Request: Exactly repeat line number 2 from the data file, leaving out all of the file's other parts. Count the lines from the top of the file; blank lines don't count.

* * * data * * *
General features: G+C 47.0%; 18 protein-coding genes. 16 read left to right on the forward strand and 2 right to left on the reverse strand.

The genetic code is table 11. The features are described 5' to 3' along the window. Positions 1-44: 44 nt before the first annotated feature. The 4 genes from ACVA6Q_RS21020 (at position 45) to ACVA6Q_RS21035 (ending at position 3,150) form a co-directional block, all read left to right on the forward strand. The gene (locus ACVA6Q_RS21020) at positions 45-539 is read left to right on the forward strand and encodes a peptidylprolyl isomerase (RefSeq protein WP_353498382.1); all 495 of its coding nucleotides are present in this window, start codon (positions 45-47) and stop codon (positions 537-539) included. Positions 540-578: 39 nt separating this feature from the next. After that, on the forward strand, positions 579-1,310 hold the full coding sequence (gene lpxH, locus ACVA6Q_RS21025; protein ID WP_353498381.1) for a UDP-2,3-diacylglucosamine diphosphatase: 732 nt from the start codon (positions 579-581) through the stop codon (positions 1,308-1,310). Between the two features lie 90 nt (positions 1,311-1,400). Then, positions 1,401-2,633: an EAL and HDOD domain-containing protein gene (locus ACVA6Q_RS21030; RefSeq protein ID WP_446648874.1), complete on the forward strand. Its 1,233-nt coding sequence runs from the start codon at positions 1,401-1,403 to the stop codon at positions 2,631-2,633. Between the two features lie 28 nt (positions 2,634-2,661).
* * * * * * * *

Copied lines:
The genetic code is table 11. The features are described 5' to 3' along the window. Positions 1-44: 44 nt before the first annotated feature. The 4 genes from ACVA6Q_RS21020 (at position 45) to ACVA6Q_RS21035 (ending at position 3,150) form a co-directional block, all read left to right on the forward strand. The gene (locus ACVA6Q_RS21020) at positions 45-539 is read left to right on the forward strand and encodes a peptidylprolyl isomerase (RefSeq protein WP_353498382.1); all 495 of its coding nucleotides are present in this window, start codon (positions 45-47) and stop codon (positions 537-539) included. Positions 540-578: 39 nt separating this feature from the next. After that, on the forward strand, positions 579-1,310 hold the full coding sequence (gene lpxH, locus ACVA6Q_RS21025; protein ID WP_353498381.1) for a UDP-2,3-diacylglucosamine diphosphatase: 732 nt from the start codon (positions 579-581) through the stop codon (positions 1,308-1,310). Between the two features lie 90 nt (positions 1,311-1,400). Then, positions 1,401-2,633: an EAL and HDOD domain-containing protein gene (locus ACVA6Q_RS21030; RefSeq protein ID WP_446648874.1), complete on the forward strand. Its 1,233-nt coding sequence runs from the start codon at positions 1,401-1,403 to the stop codon at positions 2,631-2,633. Between the two features lie 28 nt (positions 2,634-2,661).